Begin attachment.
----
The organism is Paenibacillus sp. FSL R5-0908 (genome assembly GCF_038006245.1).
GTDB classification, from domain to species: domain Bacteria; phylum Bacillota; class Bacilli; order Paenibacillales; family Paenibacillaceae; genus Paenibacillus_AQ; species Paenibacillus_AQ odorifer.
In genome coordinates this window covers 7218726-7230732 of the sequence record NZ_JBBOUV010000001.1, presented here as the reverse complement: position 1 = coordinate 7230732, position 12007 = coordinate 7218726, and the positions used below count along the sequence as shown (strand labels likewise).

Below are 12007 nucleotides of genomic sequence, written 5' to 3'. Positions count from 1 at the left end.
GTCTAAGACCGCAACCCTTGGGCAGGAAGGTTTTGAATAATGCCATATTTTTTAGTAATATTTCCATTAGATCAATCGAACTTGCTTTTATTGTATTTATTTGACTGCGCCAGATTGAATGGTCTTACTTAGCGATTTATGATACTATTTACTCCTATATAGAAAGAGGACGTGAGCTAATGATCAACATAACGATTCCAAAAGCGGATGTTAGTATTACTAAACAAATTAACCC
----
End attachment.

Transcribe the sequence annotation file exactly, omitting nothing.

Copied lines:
The organism is Paenibacillus sp. FSL R5-0908 (genome assembly GCF_038006245.1).
GTDB classification, from domain to species: domain Bacteria; phylum Bacillota; class Bacilli; order Paenibacillales; family Paenibacillaceae; genus Paenibacillus_AQ; species Paenibacillus_AQ odorifer.
In genome coordinates this window covers 7218726-7230732 of the sequence record NZ_JBBOUV010000001.1, presented here as the reverse complement: position 1 = coordinate 7230732, position 12007 = coordinate 7218726, and the positions used below count along the sequence as shown (strand labels likewise).

Below are 12007 nucleotides of genomic sequence, written 5' to 3'. Positions count from 1 at the left end.
GTCTAAGACCGCAACCCTTGGGCAGGAAGGTTTTGAATAATGCCATATTTTTTAGTAATATTTCCATTAGATCAATCGAACTTGCTTTTATTGTATTTATTTGACTGCGCCAGATTGAATGGTCTTACTTAGCGATTTATGATACTATTTACTCCTATATAGAAAGAGGACGTGAGCTAATGATCAACATAACGATTCCAAAAGCGGATGTTAGTATTACTAAACAAATTAACCC